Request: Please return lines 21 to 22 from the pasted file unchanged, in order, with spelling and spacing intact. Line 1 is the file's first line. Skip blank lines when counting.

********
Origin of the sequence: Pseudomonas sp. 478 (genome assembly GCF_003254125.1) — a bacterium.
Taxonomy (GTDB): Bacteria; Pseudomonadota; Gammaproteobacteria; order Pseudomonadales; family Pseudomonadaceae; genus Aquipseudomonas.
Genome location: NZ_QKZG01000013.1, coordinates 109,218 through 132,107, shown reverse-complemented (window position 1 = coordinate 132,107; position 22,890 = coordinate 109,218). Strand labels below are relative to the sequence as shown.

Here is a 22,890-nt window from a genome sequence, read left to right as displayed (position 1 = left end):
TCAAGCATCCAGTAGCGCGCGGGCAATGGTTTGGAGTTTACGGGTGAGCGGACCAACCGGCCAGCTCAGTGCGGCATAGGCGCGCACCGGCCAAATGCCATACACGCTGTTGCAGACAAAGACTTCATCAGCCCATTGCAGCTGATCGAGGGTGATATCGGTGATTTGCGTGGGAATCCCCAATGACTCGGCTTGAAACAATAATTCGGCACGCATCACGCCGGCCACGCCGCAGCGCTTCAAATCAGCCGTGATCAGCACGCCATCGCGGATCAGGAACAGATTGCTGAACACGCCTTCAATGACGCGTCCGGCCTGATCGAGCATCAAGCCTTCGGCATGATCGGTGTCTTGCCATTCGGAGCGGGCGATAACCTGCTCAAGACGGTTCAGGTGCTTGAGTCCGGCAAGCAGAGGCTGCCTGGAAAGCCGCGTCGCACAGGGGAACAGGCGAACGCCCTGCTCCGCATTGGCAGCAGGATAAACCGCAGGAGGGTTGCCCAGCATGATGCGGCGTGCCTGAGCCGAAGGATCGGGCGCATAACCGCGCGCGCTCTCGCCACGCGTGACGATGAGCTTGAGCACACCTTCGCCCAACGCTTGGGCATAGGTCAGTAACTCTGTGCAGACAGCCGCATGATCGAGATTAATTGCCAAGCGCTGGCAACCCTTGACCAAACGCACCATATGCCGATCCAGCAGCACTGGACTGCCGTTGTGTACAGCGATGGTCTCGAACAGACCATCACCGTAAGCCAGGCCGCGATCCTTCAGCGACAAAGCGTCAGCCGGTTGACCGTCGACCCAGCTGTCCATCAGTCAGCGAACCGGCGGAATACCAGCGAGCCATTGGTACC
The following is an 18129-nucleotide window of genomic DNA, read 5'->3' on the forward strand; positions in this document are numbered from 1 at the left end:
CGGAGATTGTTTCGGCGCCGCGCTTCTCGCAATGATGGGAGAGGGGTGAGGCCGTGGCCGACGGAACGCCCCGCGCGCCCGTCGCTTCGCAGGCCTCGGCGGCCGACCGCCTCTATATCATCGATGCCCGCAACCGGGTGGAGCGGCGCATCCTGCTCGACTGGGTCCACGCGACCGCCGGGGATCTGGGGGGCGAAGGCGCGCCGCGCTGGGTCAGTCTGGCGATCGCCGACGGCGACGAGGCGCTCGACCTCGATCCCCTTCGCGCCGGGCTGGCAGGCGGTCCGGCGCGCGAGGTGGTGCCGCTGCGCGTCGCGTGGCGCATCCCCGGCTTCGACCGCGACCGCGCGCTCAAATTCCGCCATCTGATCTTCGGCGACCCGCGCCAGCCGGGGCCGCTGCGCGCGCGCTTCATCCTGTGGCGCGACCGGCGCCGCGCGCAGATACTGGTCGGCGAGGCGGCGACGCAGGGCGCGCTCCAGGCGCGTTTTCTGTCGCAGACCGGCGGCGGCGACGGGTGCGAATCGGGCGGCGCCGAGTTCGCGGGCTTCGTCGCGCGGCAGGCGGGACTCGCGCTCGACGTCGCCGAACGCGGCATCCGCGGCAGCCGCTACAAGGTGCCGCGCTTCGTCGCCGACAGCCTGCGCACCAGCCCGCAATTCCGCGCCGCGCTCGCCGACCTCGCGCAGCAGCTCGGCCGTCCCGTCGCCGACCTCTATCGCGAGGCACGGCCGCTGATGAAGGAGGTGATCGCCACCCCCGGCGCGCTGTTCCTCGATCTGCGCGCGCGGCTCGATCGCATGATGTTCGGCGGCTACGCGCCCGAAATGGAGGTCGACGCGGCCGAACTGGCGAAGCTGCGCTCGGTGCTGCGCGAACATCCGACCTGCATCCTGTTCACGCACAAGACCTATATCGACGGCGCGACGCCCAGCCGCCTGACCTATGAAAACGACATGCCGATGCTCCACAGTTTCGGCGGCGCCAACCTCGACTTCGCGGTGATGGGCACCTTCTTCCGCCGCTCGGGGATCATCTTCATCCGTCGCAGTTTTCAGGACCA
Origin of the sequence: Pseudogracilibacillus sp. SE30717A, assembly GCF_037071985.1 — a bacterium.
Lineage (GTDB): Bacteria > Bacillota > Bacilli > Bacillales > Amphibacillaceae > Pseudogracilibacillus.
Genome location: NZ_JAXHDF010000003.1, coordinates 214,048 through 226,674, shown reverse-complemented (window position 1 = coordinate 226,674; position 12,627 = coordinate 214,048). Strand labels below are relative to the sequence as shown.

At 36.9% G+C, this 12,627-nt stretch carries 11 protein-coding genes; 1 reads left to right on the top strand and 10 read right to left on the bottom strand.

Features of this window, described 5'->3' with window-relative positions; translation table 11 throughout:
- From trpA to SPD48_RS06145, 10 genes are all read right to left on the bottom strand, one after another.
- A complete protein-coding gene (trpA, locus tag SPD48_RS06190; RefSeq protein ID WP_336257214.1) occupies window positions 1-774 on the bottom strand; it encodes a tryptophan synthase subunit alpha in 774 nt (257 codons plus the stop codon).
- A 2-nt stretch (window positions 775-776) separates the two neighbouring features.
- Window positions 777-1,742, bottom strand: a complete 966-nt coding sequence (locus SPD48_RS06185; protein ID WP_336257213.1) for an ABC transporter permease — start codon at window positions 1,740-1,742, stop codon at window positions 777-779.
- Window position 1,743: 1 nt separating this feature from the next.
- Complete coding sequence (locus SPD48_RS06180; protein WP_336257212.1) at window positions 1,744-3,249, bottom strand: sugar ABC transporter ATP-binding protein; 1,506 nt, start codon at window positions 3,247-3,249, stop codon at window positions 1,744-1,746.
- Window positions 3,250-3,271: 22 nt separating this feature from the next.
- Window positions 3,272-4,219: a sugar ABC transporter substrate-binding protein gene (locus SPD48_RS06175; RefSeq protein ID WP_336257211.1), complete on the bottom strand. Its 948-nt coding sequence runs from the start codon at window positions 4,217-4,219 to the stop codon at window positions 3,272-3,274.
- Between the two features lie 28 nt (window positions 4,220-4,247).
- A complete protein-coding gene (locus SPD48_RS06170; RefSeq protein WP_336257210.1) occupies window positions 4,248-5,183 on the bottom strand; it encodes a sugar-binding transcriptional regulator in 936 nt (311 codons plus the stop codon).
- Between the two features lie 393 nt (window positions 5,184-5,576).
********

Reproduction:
- Between the two features lie 28 nt (window positions 4,220-4,247).
- A complete protein-coding gene (locus SPD48_RS06170; RefSeq protein WP_336257210.1) occupies window positions 4,248-5,183 on the bottom strand; it encodes a sugar-binding transcriptional regulator in 936 nt (311 codons plus the stop codon).